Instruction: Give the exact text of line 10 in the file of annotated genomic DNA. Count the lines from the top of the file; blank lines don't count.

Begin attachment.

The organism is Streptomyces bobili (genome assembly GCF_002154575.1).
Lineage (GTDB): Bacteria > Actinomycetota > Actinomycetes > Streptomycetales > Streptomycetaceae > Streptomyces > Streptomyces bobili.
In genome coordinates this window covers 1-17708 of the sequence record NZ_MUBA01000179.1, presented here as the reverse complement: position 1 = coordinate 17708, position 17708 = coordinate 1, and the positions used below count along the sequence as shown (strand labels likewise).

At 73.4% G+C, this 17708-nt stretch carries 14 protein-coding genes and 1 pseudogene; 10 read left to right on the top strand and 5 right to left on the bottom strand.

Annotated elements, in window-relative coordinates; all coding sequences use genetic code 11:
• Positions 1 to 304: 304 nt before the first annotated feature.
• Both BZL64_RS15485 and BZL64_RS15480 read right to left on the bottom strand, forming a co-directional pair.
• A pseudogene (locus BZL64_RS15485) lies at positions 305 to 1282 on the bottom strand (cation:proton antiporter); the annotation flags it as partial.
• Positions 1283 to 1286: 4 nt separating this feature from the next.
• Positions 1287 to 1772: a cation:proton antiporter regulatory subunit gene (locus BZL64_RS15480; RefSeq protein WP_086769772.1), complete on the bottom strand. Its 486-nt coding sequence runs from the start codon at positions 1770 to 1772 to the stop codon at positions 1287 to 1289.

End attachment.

• Positions 1287 to 1772: a cation:proton antiporter regulatory subunit gene (locus BZL64_RS15480; RefSeq protein WP_086769772.1), complete on the bottom strand. Its 486-nt coding sequence runs from the start codon at positions 1770 to 1772 to the stop codon at positions 1287 to 1289.